While the impact of Hurricane Michael and Hurricane Florence will affect thousands of people for a long time, the impact on the insurance industry is manageable. Residents and businesses in the Carolinas and Virginia hit by Hurricane Florence will be dealing with an estimated $1.5 billion in wind damage and $28.5 billion in flood damage. Since many people choose not to carry flood damage, as much as $18.5 billion of that loss is uninsured. The ratio of wind damage to flood damage is an indication of where the insurance need is. If you live in a location that is at risk of flooding or earthquake or other event, then you need to make sure that you have that type of insurance. And the premiums for flood insurance and earthquake insurance may well exceed your homeowners insurance premium. This is for the very good reason that insurance companies view floods and earthquakes as bigger risks and charge accordingly. It is important to choose your insurance company carefully so that you can make sure that they are able to pay a claim if needed, as Now come the insurance headaches for hurricane victims — a cautionary tale wherever you live.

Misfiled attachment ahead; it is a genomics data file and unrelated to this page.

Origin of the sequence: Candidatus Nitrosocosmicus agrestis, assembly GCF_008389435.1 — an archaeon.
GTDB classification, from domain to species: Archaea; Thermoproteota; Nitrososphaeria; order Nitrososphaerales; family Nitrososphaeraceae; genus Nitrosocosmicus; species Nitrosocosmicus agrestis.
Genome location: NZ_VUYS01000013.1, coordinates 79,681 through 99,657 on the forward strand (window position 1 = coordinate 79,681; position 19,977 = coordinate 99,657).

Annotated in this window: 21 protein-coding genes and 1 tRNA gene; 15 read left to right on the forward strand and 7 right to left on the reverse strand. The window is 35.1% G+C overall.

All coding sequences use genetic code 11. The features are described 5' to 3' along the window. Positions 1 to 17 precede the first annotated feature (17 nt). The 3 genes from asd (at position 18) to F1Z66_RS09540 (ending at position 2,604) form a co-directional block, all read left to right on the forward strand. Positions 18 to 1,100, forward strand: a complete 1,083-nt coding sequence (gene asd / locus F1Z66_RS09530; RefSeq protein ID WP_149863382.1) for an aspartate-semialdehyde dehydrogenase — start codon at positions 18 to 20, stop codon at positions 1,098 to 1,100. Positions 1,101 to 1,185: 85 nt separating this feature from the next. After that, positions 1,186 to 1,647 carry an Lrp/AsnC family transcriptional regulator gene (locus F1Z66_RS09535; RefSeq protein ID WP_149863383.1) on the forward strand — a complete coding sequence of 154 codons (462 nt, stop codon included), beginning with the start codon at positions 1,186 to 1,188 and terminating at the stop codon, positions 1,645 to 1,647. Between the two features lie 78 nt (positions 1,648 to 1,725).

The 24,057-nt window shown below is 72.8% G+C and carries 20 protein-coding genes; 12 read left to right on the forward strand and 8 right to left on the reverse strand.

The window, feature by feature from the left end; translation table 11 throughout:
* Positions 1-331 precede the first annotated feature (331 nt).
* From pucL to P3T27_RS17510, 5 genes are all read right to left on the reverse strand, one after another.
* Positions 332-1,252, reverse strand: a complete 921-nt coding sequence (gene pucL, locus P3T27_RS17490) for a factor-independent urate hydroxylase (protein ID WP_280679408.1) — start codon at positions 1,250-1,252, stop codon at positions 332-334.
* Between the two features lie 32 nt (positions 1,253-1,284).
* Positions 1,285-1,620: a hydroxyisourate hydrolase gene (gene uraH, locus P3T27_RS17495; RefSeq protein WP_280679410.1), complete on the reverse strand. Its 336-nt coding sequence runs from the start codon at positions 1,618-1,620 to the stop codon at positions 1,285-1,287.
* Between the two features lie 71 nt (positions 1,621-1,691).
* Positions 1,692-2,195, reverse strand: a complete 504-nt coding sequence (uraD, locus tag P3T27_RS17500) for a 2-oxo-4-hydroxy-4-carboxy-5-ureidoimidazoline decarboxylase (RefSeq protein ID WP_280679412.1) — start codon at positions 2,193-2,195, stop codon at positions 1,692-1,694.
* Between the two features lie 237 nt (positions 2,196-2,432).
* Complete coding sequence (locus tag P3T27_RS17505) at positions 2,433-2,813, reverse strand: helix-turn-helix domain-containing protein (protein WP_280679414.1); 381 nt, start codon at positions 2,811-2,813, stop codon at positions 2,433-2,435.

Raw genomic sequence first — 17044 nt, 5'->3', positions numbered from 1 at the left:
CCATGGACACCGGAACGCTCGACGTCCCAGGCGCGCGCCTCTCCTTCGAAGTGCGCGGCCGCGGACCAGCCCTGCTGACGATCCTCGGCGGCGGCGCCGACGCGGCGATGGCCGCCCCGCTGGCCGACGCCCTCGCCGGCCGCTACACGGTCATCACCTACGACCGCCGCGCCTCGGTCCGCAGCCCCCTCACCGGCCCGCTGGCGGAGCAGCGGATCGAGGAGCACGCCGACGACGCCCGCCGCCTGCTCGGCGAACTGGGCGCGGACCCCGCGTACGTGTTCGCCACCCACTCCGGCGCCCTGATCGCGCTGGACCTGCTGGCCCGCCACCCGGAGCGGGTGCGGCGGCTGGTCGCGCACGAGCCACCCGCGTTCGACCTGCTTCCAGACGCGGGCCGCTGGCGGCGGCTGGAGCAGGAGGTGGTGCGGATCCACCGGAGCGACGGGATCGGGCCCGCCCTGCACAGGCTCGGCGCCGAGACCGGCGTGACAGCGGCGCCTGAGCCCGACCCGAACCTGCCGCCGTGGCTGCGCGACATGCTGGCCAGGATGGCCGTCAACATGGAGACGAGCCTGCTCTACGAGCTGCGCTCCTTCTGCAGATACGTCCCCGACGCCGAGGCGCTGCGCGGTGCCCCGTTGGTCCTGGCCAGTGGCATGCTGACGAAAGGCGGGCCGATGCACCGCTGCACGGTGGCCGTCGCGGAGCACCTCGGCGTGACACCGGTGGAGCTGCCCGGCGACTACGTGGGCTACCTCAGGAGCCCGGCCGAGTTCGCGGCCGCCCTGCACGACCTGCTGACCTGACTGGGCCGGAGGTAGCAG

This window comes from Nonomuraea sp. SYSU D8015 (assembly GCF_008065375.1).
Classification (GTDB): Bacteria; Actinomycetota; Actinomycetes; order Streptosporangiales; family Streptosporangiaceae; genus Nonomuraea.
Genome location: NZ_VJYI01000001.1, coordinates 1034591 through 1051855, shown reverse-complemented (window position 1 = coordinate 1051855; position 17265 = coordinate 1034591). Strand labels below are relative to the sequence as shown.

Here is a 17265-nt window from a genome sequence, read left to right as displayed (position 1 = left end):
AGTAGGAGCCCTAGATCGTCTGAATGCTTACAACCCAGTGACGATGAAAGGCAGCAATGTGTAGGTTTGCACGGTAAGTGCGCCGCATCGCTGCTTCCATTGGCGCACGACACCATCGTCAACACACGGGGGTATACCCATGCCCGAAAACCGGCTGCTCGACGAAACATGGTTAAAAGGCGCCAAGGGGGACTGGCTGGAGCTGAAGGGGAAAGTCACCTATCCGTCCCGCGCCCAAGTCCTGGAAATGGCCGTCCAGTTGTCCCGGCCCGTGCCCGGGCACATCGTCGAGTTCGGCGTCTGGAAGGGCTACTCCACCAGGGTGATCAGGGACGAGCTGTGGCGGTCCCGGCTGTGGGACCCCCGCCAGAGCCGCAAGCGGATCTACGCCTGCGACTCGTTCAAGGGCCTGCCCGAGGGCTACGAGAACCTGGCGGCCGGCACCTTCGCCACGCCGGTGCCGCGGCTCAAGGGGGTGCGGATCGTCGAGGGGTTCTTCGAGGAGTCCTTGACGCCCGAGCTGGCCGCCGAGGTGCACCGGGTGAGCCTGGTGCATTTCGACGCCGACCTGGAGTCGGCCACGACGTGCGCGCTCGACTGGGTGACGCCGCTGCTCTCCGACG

Hurricane Michael reflects similar ratios of covered damages. Hurricane force winds are estimated to have caused between $6.4 billion and $8.7 billion, while Michael’s storm surge is estimated to have caused between $400 million and $1.3 billion of insurance industry losses (see: Hurricane Michael insured loss up to $10bn: RMS). Many insurance companies no longer provide insurance in Florida which remains the most expensive homeowner’s insurance market in the U.S. It is expected that these types of events will occur every 10 to 15 years. The good news is that according to Analysts: Florida Insurers Can Weather Effects of Michael.
Insureds and insurance companies in Puerto Rico have not fared as well. Insurance companies were faced with nearly 279,000 claims leading one major insurance company to fold and others in danger. The Office of the Insurance Commissioner of Puerto Rico has Insurers Under Scrutiny in Puerto Rico with 13,600 Hurricane Maria Claims Still Open. What’s important to note is that a total of $4.4 billion in claims have been paid. However, 30% of claims were closed without payment which has triggered an audit by the Insurance Commissioner’s office.
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